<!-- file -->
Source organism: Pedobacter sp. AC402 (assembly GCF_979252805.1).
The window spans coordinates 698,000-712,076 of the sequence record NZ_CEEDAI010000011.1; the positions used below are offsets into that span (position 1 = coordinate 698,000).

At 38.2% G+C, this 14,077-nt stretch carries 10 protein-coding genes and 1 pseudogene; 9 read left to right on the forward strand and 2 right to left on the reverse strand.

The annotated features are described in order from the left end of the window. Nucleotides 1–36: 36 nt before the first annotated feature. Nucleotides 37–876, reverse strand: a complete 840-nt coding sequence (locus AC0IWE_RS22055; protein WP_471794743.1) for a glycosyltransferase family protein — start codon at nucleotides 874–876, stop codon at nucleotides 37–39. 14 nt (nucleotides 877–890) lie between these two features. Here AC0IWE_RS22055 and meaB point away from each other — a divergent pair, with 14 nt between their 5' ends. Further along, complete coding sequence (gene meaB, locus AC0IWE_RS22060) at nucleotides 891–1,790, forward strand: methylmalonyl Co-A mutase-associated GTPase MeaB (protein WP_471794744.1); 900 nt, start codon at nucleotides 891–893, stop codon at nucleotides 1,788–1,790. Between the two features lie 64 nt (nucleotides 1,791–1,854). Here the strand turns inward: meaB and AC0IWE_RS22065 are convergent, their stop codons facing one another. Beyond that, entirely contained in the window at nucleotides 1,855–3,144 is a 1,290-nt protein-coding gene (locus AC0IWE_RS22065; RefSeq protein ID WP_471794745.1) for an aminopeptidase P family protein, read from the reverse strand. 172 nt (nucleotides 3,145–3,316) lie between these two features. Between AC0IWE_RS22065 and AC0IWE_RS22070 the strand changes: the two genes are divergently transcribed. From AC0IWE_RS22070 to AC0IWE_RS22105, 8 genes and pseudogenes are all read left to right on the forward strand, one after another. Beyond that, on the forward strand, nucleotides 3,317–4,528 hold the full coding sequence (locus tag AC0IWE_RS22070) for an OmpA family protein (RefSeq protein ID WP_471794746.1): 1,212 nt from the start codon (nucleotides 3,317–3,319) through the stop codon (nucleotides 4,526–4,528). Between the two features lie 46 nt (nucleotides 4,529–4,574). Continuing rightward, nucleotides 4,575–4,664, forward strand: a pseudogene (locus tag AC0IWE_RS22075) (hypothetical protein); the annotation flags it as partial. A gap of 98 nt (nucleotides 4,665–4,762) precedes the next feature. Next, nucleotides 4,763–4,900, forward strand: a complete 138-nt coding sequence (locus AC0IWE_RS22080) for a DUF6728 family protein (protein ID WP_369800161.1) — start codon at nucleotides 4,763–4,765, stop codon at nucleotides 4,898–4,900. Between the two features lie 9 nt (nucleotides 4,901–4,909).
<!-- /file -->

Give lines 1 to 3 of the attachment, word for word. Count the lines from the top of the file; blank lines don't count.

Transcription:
Source organism: Pedobacter sp. AC402 (assembly GCF_979252805.1).
The window spans coordinates 698,000-712,076 of the sequence record NZ_CEEDAI010000011.1; the positions used below are offsets into that span (position 1 = coordinate 698,000).

At 38.2% G+C, this 14,077-nt stretch carries 10 protein-coding genes and 1 pseudogene; 9 read left to right on the forward strand and 2 right to left on the reverse strand.